Megan j .Pryce

Mr. Frank

Meet Mr. Frank,

A new, living typeface that reacts to his environment and the people around him.

Fonts are utilized as vehicles for communication and expression. They work hard to transfer messages from the sender to the receiver. But what if fonts had their own emotions? What if the job of messenger exhausted them, inspired them, challenged them, and gave them anxiety just like rest of us?


Mr. Frank has a lot of feelings.


When he's in his quiet place, Mr. Frank is calm. He spends time kerning himself, and adjusting his baselines. However, if he spends too much time alone, Mr. Frank eventually becomes depressed. When working his day-job as signage, he gets dressed up in his finest and directs people through space providing the public with vital information. He is generally pretty good at his job but in especially busy times, Mr. Frank's nerves can get the better of him and his stage fright starts to overwhelm him. His emotions are relentless and ever-changing. But he's trying his best.

The Many Faces of Mr. Frank:


Process (employfrank.com)

The Font

Mr. Frank is made up of 500 characters representing a wide range of emotions from indifferent to nervous and excited. The characters represent different states in the animation of the letters when they are used in display.


  A look under the hood at the Max/MSP/OSC system powering Frank’s nervous tendencies.

A look under the hood at the Max/MSP/OSC system powering Frank’s nervous tendencies.

Motion

Mr. Frank’s states are triggered by sound. Microphone feeds warn him when noise levels are high. This agitates Mr. Frank. If a sudden sound occurs, he jumps and breathes heavily. When the audio input lowers once more, Mr. Frank calms down and returns to a resting state.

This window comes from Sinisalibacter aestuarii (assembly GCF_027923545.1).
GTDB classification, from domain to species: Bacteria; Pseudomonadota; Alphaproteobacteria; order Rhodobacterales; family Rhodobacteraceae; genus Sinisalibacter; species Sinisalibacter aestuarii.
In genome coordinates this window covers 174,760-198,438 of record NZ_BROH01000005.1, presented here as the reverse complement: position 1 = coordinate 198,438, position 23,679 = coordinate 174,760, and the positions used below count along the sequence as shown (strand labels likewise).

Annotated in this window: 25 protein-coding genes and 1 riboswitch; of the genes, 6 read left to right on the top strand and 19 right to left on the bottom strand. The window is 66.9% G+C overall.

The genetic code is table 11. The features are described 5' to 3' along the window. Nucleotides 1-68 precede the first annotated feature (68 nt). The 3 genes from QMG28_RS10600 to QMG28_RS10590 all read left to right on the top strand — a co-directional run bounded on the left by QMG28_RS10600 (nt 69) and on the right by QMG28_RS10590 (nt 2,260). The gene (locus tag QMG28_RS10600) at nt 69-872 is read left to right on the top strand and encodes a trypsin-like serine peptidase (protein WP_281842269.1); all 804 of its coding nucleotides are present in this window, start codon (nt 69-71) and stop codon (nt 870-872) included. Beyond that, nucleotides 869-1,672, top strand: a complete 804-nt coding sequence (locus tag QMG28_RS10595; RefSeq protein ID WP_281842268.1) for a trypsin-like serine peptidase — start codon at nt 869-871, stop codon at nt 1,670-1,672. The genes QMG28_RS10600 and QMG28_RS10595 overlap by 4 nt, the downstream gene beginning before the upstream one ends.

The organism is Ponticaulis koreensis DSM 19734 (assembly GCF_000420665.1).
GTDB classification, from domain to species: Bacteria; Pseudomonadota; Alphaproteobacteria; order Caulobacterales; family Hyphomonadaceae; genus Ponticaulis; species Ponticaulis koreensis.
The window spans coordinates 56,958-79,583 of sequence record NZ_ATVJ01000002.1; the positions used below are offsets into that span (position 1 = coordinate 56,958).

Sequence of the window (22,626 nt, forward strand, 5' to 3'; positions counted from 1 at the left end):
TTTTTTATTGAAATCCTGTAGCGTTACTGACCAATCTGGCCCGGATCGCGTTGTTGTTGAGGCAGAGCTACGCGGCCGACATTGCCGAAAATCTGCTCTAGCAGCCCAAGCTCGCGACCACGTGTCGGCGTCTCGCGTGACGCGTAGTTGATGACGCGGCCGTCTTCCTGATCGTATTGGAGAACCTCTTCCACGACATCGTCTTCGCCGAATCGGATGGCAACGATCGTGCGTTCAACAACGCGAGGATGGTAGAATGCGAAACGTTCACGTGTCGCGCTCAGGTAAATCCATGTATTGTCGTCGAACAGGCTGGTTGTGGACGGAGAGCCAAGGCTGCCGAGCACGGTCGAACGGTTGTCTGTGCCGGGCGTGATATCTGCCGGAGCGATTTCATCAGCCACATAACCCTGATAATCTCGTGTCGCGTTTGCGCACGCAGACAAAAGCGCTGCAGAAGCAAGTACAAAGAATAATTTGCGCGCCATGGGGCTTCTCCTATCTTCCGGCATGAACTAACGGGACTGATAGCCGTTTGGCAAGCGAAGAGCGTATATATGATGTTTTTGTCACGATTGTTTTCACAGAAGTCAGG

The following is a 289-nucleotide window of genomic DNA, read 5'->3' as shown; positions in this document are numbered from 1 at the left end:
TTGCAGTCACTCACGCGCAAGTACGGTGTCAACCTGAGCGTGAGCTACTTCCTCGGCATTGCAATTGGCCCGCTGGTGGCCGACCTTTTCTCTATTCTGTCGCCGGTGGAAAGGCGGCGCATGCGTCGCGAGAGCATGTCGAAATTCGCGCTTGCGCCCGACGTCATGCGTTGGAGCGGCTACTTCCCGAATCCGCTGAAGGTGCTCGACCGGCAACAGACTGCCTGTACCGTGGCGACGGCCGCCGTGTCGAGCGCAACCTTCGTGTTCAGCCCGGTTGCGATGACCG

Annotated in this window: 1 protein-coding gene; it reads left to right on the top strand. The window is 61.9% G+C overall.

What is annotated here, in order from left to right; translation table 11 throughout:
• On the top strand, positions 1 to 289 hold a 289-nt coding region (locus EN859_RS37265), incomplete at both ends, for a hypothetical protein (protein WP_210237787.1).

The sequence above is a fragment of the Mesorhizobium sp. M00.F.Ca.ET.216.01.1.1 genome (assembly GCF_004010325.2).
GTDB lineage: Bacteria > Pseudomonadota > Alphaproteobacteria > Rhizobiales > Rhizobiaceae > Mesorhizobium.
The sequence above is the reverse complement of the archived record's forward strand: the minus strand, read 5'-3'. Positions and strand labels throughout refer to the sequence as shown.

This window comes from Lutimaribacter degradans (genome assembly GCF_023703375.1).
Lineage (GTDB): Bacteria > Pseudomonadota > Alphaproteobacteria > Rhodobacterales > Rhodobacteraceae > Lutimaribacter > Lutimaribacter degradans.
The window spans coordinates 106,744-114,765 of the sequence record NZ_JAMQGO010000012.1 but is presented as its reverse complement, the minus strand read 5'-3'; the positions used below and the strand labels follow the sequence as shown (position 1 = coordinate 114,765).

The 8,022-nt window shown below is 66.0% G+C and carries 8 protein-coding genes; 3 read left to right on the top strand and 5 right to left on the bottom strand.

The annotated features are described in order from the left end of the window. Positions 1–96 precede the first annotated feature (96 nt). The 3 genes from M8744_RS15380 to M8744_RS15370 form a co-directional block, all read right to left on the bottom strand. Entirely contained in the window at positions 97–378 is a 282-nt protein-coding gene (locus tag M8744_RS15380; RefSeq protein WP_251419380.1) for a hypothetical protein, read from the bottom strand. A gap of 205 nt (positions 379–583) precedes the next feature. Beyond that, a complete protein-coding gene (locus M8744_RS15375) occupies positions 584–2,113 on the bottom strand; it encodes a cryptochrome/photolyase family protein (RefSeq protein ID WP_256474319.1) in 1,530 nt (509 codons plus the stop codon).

Typeforce 9

 Mr. Frank was also hooked up to a iPad where viewers could give him feedback. If they said that he was doing a bad job of directing, he would become insecure. If he received positive feedback, Mr. Frank would regain confidence.

Mr. Frank was also hooked up to a iPad where viewers could give him feedback. If they said that he was doing a bad job of directing, he would become insecure. If he received positive feedback, Mr. Frank would regain confidence.

Typeforce 9

For the exhibition Typeforce, Reamue and Pryce installed Mr. Frank to interact with small microphones that were set up throughout the gallery. He proudly directed people to the restrooms and bar, while also requesting that the audience view the art in the gallery quietly and respectfully. As the gallery became busier, Mr. Frank became more agitated. If a sudden sound occurred, he would jump and breathe heavily. His insecurity also confused his language and phrases like "view quietly" became, "judge quietly".